The Tennis Court Oath

June 17, 1789

At the start of the Estates-General, King Louis declared that the voting process will continue as it has in the past. The Third Estate was not happy, and refused the Kings order. The Third Estate went on to proclaim themselves a legislature, at an indoor tennis court. At this tennis court, they wrote out a constitution for France, and because of this Tennis Court Oath to not be defeated, King Louis allowed each representative to have a vote at the Estates-General.

Declaration of the Right of Man and the Citizen

August 20, 1789

The violence which ensued at the start of the revolution had calmed down, and the National Assembly had created and adopted the Declaration of the Rights of Man and of the Citizen. This was based off of the English Bill of Rights from the Magna Carta, and the American Declaration of Independence written just thirteen years earlier.

Creation of the National Convention

August 10, 1792

Due to a French defeat in a war between France and an Austria-Prussian army, France was in a lot of trouble. Food shortages and high prices due to the war swept across the country. People blamed the army's defeat on King Louis, and on August 10, 1792, a mob would march on Tuileries Palace in Paris and throw Louis, his wife, Marie-Antoinette and their children in jail. At this same time, the newly elected Legistlative Assembly felt powerless & elected itself out of the government and called for the election of a National Convention.

The Execution of King Louis XVI

January 21, 1793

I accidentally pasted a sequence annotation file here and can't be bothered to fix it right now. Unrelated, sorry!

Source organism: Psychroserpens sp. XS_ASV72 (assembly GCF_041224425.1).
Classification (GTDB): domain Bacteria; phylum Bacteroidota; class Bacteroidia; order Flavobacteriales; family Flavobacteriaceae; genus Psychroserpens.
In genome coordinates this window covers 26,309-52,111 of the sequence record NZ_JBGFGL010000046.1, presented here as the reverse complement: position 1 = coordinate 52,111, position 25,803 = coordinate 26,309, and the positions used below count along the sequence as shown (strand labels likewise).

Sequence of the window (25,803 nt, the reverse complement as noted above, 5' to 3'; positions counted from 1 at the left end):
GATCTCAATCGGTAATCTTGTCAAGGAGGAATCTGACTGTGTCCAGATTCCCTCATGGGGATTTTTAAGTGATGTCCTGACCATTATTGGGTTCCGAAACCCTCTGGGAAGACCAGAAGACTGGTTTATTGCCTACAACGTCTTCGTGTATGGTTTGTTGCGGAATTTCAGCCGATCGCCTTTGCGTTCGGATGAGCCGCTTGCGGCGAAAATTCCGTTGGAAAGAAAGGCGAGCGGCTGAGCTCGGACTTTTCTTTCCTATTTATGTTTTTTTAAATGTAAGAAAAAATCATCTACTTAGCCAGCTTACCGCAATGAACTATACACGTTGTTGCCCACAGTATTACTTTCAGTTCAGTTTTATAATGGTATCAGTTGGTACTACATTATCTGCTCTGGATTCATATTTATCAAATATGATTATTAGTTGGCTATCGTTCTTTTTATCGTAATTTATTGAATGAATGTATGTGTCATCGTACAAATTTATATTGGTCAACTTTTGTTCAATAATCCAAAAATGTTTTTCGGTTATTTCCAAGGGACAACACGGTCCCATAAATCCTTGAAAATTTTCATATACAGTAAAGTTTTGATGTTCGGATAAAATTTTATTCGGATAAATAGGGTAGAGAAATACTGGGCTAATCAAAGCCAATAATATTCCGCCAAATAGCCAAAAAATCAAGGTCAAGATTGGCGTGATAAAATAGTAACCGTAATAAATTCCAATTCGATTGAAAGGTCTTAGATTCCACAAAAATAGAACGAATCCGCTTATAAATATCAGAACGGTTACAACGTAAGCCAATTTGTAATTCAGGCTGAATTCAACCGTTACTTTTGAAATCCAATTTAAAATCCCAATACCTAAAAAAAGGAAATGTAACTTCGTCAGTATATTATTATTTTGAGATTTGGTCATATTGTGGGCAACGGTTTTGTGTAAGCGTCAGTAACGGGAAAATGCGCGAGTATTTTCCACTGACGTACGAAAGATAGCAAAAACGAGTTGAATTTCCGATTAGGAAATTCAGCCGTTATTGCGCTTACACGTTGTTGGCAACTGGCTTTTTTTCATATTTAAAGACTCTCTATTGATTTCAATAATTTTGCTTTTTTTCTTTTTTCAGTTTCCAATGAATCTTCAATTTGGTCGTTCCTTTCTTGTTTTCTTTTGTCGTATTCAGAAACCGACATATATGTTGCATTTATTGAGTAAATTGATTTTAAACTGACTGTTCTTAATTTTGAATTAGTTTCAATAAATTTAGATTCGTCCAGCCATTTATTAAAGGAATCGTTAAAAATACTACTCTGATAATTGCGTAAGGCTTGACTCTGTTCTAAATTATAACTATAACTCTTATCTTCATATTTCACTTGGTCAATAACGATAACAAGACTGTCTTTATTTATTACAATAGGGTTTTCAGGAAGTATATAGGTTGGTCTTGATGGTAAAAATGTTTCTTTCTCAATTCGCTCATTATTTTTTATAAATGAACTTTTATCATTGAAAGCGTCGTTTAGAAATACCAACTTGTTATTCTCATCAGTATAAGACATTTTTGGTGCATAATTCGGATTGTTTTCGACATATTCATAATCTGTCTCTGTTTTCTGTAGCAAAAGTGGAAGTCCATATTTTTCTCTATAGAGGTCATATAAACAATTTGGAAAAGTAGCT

After the National Convention convened, the king was placed on trial by the Montagnards. They wanted King Louis quickly executed to prevent the return of the monarchy and defend the revolution. The former king was sentenced to death by guillotine, and on January 21 was executed. After he was killed, a guard held up Louis' head for everyone to see. The other monarchies around Europe believe this execution to be savagery.

Creation of the Revolutionary Tribunal

February 1, 1793 - February 2, 1793

After the establishment of the Committee of Public Safety, the National Convention created a new court called the Revolutionary Tribunal. This court was supposed to protect the revolution by eliminating people who threatened the revolution.

Establishment of the Committee of Public Safety

February 1, 1793 - February 2, 1793

After the death of former King Louis XVI, the new National Convention immediately began to establish itself and begin healing France. The first of these establishments were the Committee of Public Safety. This was set up to manage the country's military defense against foreign invaders. This committee created a draft of all unmarried men between 18 and 45 into the French military.

Napoleons Coup d'état

November 1799

As Napoleon won more battles, his popularity among French citizens soared. Once again, as a result of fear, a group of conspirators began a plot to seize absolute political power for Napoleon. In November of 1799, armed Napoleon supporters overthrew the Directory in a forced transfer of power called a Coup d'état (Coo-deh-taw). A new group called the Consulate would replace the Directory and members voted Napoleon Bonaparte in as first Consul.

Napoleon's Reign as Emperor

November 1799 - June 18, 1815

Legal & Educational Reforms

1808

Napoleon created the Napoleonic Code. This made the laws all the same across France and gave more fairness to the citizens. An example of this would be Freedom of the Press. However, because this was back in the 1800s, the code only applied to males, not females. Napoleon also established a network of high schools and colleges to prepare minors for jobs to support the French.